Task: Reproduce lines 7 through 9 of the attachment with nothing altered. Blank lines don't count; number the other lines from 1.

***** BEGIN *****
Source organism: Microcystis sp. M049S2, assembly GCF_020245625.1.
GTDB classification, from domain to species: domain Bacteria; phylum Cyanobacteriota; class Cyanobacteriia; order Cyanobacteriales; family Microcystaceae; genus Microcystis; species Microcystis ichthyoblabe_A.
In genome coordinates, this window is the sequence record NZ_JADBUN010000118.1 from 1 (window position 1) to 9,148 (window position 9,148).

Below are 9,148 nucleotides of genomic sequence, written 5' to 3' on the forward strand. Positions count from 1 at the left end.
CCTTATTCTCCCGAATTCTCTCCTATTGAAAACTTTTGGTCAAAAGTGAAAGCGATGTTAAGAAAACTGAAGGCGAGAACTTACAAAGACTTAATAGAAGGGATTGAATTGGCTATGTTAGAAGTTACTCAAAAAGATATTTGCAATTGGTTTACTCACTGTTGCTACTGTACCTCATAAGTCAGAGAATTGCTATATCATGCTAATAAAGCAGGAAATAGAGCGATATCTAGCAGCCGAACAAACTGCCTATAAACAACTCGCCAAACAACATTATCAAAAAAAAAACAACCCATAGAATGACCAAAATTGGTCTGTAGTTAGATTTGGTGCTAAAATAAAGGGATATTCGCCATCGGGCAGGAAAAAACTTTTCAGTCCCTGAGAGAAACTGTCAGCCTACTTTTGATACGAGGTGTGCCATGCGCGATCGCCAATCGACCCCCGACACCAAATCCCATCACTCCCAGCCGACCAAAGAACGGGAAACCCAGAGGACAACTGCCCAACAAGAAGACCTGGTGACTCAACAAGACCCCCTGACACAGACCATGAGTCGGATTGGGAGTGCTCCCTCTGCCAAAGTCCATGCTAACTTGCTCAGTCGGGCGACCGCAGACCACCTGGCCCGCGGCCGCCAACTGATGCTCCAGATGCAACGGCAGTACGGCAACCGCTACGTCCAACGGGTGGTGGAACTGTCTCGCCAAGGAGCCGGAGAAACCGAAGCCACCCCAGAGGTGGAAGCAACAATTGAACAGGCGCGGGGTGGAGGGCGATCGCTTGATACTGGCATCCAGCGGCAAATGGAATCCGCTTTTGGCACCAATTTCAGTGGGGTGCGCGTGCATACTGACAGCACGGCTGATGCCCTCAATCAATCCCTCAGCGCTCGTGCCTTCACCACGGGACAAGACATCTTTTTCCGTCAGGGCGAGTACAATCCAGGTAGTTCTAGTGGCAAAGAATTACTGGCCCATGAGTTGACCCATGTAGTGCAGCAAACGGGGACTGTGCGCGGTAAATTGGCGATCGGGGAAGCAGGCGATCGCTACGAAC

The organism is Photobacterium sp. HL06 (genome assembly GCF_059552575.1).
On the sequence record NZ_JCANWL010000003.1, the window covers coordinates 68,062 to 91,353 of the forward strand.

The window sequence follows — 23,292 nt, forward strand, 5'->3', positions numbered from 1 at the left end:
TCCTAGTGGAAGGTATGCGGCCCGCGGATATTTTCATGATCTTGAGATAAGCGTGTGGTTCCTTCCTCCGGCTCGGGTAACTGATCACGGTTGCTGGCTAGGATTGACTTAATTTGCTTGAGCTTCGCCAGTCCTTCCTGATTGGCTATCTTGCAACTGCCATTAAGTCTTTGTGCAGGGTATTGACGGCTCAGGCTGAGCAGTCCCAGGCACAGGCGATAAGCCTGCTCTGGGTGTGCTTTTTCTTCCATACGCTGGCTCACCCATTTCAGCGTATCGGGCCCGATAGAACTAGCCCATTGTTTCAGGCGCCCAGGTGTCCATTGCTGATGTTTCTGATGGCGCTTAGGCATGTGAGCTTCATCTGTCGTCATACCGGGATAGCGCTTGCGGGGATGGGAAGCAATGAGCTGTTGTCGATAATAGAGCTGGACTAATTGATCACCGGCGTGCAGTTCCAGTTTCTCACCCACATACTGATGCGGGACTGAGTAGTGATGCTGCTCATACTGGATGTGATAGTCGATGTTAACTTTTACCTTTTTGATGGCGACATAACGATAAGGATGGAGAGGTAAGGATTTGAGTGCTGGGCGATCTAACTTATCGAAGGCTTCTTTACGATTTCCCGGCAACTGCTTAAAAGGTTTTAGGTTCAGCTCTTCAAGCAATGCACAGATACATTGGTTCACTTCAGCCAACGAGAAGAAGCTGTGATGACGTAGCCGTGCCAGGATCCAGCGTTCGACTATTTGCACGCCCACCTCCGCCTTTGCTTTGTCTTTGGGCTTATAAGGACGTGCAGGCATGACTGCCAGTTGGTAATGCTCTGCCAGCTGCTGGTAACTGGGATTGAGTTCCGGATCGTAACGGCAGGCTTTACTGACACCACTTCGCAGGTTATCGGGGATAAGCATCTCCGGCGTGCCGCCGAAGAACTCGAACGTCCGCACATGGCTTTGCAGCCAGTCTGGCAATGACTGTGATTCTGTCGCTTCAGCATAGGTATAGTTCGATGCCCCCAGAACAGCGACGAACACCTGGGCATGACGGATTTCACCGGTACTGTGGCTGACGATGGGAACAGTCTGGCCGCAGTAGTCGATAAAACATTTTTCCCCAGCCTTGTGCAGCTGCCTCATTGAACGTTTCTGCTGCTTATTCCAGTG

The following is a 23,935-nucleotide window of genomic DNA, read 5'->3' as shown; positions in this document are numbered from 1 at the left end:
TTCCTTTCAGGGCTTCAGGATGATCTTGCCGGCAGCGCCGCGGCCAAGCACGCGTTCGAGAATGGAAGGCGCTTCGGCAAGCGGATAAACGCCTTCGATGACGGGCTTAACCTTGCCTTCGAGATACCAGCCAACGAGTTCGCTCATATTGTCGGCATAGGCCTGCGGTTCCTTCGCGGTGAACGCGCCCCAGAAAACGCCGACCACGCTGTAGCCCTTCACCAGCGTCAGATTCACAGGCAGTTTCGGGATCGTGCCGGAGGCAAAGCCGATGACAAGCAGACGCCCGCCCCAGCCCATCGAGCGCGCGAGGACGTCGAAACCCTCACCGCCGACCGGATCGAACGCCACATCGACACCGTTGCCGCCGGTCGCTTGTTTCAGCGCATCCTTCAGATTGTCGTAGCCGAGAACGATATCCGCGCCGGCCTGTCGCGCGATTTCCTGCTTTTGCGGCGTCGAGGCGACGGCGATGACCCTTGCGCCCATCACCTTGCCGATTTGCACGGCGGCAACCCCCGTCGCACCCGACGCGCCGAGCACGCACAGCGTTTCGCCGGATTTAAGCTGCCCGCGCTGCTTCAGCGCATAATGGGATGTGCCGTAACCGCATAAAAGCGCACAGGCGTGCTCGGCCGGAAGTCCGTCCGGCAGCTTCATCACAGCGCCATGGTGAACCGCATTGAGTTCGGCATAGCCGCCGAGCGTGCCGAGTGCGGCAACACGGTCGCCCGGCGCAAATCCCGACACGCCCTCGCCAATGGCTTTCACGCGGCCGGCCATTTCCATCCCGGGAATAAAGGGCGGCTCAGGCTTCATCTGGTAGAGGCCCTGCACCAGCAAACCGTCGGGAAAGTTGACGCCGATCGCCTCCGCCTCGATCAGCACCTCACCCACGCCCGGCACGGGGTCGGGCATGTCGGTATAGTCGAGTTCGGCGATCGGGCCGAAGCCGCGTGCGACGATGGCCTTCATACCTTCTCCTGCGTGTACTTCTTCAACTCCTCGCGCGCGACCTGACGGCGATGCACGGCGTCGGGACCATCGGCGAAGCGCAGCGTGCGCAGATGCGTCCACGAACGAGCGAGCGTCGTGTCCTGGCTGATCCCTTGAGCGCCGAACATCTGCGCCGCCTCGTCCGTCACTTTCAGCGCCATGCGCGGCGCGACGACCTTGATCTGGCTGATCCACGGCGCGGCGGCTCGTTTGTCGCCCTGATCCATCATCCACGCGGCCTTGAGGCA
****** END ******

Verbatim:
On the sequence record NZ_JCANWL010000003.1, the window covers coordinates 68,062 to 91,353 of the forward strand.

The window sequence follows — 23,292 nt, forward strand, 5'->3', positions numbered from 1 at the left end:
TCCTAGTGGAAGGTATGCGGCCCGCGGATATTTTCATGATCTTGAGATAAGCGTGTGGTTCCTTCCTCCGGCTCGGGTAACTGATCACGGTTGCTGGCTAGGATTGACTTAATTTGCTTGAGCTTCGCCAGTCCTTCCTGATTGGCTATCTTGCAACTGCCATTAAGTCTTTGTGCAGGGTATTGACGGCTCAGGCTGAGCAGTCCCAGGCACAGGCGATAAGCCTGCTCTGGGTGTGCTTTTTCTTCCATACGCTGGCTCACCCATTTCAGCGTATCGGGCCCGATAGAACTAGCCCATTGTTTCAGGCGCCCAGGTGTCCATTGCTGATGTTTCTGATGGCGCTTAGGCATGTGAGCTTCATCTGTCGTCATACCGGGATAGCGCTTGCGGGGATGGGAAGCAATGAGCTGTTGTCGATAATAGAGCTGGACTAATTGATCACCGGCGTGCAGTTCCAGTTTCTCACCCACATACTGATGCGGGACTGAGTAGTGATGCTGCTCATACTGGATGTGATAGTCGATGTTAACTTTTACCTTTTTGATGGCGACATAACGATAAGGATGGAGAGGTAAGGATTTGAGTGCTGGGCGATCTAACTTATCGAAGGCTTCTTTACGATTTCCCGGCAACTGCTTAAAAGGTTTTAGGTTCAGCTCTTCAAGCAATGCACAGATACATTGGTTCACTTCAGCCAACGAGAAGAAGCTGTGATGACGTAGCCGTGCCAGGATCCAGCGTTCGACTATTTGCACGCCCACCTCCGCCTTTGCTTTGTCTTTGGGCTTATAAGGACGTGCAGGCATGACTGCCAGTTGGTAATGCTCTGCCAGCTGCTGGTAACTGGGATTGAGTTCCGGATCGTAACGGCAGGCTTTACTGACACCACTTCGCAGGTTATCGGGGATAAGCATCTCCGGCGTGCCGCCGAAGAACTCGAACGTCCGCACATGGCTTTGCAGCCAGTCTGGCAATGACTGTGATTCTGTCGCTTCAGCATAGGTATAGTTCGATGCCCCCAGAACAGCGACGAACACCTGGGCATGACGGATTTCACCGGTACTGTGGCTGACGATGGGAACAGTCTGGCCGCAGTAGTCGATAAAACATTTTTCCCCAGCCTTGTGCAGCTGCCTCATTGAACGTTTCTGCTGCTTATTCCAGTG